# Difference between revisions of "Introduction-TADM2E"

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'''Finding Counterexamples''' | '''Finding Counterexamples''' | ||

− | + | <br>1-1. | |

− | Show that | + | Show that <math>a + b</math> can be less than <math>\min(a,b)</math>. |

[[TADM2E 1.1|(Solution 1.1)]] | [[TADM2E 1.1|(Solution 1.1)]] | ||

− | + | <br>1-2. | |

− | Show that | + | Show that <math>a \times b</math> can be less than <math>\min(a,b)</math>. |

[[TADM2E 1.2|(Solution 1.2)]] | [[TADM2E 1.2|(Solution 1.2)]] | ||

− | + | <br>1-3. | |

− | Design/draw a road network with two points | + | Design/draw a road network with two points <math>a</math> and <math>b</math> such that the |

− | fastest route between | + | fastest route between <math>a</math> and <math>b</math> is not the shortest route. |

[[TADM2E 1.3|(Solution 1.3)]] | [[TADM2E 1.3|(Solution 1.3)]] | ||

− | + | <br>1-4. | |

− | Design/draw a road network with two points | + | Design/draw a road network with two points <math>a</math> and <math>b</math> such that the |

− | shortest route between | + | shortest route between <math>a</math> and <math>b</math> is not the route with the fewest turns. |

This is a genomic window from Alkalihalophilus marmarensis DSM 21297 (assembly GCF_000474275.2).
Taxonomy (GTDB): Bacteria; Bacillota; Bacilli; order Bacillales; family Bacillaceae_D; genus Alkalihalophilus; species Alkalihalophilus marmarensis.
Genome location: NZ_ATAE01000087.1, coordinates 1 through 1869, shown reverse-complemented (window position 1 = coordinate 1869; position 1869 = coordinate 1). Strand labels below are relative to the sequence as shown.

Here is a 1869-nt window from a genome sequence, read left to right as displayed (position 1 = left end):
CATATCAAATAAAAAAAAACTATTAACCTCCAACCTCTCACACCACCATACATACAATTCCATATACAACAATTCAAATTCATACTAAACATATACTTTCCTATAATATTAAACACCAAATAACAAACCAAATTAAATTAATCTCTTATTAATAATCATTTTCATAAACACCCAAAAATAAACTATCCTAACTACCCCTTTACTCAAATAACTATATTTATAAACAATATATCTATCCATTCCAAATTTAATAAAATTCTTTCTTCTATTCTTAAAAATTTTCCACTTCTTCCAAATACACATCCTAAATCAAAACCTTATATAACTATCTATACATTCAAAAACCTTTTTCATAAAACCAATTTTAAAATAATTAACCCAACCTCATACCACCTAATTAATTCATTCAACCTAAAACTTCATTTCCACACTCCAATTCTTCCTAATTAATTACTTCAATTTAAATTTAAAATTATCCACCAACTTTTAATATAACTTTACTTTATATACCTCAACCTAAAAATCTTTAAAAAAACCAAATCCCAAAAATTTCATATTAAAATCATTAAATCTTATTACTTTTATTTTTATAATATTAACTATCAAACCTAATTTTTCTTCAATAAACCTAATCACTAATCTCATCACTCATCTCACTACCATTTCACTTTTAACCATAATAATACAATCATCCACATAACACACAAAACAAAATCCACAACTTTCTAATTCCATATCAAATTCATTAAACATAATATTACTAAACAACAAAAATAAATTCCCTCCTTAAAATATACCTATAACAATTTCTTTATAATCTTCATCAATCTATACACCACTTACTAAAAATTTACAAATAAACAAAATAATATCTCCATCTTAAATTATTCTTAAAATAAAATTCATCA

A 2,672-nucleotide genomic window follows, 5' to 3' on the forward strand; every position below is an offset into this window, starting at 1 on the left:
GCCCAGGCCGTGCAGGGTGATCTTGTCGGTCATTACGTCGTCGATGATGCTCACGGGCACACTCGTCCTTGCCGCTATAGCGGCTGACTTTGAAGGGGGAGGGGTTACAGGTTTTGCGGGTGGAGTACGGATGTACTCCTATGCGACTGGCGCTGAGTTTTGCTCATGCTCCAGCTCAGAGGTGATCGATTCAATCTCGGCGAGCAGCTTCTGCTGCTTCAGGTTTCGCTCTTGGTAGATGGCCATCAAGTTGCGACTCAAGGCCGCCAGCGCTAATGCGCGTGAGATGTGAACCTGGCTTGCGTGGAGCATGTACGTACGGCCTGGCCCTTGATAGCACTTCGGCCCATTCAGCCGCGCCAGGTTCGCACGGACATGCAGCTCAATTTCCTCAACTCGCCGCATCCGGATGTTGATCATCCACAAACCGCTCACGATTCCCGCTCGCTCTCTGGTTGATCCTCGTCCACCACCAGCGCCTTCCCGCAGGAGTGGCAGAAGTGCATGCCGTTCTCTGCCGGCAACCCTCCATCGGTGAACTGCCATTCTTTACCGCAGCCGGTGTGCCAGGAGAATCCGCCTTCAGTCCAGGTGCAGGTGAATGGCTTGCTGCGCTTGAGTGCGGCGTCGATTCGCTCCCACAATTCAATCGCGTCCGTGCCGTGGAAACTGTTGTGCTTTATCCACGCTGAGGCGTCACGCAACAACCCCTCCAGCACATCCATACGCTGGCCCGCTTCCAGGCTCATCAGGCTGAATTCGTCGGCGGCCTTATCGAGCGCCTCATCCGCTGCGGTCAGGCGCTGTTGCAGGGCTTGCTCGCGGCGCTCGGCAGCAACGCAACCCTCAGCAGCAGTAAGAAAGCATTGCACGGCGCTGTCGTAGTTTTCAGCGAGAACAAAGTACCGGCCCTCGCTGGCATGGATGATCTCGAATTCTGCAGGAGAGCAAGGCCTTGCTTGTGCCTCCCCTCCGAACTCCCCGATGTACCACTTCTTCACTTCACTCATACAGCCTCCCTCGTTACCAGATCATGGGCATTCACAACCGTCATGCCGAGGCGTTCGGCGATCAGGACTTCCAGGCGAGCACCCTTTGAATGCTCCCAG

− | + | <br>1-5. | |

The ''knapsack problem'' | The ''knapsack problem'' | ||

− | is as follows: given a set of integers | + | is as follows: given a set of integers <math>S = \{s_1, s_2, \ldots, s_n\}</math>, and |

− | a target number | + | a target number <math>T</math>, find a subset of <math>S</math> which adds up |

− | exactly to | + | exactly to <math>T</math>. |

− | For example, there exists a subset within | + | For example, there exists a subset within <math>S = \{1, 2, 5, 9, 10\}</math> that |

− | adds up to | + | adds up to <math>T=22</math> but not <math>T=23</math>. |

Find counterexamples to each of the following algorithms for the knapsack | Find counterexamples to each of the following algorithms for the knapsack | ||

problem. | problem. | ||

− | That is, giving an | + | That is, giving an <math>S</math> and <math>T</math> such that the subset is |

selected using the algorithm does not leave the knapsack completely full, | selected using the algorithm does not leave the knapsack completely full, | ||

even though such a solution exists. | even though such a solution exists. | ||

− | #Put the elements of | + | #Put the elements of <math>S</math> in the knapsack in left to right order if they fit, i.e. the first-fit algorithm. |

− | #Put the elements of | + | #Put the elements of <math>S</math> in the knapsack from smallest to largest, i.e. the best-fit algorithm. |

− | #Put the elements of | + | #Put the elements of <math>S</math> in the knapsack from largest to smallest. |

[[TADM2E 1.5|(Solution 1.5)]] | [[TADM2E 1.5|(Solution 1.5)]] | ||

− | + | <br>1-6. | |

The ''set cover problem'' | The ''set cover problem'' | ||

− | is as follows: given a set of subsets | + | is as follows: given a set of subsets <math> S_1, ..., S_m</math> |

− | of the universal set | + | of the universal set <math>U = \{1,...,n\}</math>, |

− | find the smallest subset of subsets | + | find the smallest subset of subsets <math>T \subset S</math> |